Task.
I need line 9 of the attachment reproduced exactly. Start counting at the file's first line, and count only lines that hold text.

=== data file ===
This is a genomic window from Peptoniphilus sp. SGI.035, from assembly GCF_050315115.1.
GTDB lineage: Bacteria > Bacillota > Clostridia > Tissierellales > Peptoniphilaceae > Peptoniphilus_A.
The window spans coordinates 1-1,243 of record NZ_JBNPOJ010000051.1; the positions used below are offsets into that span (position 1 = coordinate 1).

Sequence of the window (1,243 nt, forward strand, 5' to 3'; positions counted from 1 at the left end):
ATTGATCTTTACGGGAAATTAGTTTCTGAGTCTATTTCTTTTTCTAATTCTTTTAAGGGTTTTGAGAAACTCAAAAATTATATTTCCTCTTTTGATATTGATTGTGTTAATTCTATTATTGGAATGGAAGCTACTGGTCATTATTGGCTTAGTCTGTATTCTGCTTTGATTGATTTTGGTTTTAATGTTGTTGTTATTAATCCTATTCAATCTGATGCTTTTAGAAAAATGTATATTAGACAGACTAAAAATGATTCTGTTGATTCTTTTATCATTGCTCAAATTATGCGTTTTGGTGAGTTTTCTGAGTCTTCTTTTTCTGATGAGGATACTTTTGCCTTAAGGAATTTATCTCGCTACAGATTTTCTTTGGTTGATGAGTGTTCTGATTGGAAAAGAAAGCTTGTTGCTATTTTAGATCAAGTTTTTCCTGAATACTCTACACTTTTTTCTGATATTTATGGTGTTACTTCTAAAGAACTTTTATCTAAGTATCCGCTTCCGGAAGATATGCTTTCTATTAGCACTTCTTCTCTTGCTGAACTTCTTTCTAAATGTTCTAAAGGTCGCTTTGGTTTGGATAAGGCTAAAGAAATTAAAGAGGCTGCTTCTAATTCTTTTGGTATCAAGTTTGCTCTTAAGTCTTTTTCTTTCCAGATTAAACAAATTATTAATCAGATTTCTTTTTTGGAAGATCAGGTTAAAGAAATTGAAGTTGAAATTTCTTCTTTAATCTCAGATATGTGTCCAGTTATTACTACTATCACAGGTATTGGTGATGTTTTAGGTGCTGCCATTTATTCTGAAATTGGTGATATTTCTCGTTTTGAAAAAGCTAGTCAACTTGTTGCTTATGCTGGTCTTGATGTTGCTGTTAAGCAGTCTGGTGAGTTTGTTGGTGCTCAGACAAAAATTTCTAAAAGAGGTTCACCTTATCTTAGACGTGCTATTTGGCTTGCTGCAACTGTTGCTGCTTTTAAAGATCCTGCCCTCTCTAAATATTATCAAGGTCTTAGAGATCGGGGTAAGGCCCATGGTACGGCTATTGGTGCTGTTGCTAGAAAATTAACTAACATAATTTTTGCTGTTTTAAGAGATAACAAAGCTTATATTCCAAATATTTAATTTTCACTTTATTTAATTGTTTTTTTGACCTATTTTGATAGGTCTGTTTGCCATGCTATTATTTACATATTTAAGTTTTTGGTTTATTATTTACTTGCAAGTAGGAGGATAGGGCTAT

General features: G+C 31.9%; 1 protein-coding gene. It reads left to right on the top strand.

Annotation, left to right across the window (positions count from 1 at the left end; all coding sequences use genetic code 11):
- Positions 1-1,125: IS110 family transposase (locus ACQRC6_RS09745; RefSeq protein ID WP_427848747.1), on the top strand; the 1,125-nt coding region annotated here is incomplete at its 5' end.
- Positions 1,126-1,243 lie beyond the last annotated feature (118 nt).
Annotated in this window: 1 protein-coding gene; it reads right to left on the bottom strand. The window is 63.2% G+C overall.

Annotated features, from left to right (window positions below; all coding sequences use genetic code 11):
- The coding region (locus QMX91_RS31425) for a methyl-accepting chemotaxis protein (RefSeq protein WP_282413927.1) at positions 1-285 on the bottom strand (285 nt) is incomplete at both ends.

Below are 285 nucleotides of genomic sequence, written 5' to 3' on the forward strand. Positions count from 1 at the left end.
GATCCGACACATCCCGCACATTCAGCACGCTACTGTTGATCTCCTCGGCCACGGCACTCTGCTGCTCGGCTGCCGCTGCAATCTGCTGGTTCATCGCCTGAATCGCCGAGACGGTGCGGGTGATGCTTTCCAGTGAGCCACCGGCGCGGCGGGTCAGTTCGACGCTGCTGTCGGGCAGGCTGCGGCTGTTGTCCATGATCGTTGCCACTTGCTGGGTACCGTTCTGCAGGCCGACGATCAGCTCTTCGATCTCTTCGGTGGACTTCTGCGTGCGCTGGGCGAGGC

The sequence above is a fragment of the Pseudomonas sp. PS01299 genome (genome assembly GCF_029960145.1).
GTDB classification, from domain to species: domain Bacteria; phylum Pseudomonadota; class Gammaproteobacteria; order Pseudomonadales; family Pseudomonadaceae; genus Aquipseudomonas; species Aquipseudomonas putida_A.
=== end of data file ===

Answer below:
- Positions 1,126-1,243 lie beyond the last annotated feature (118 nt).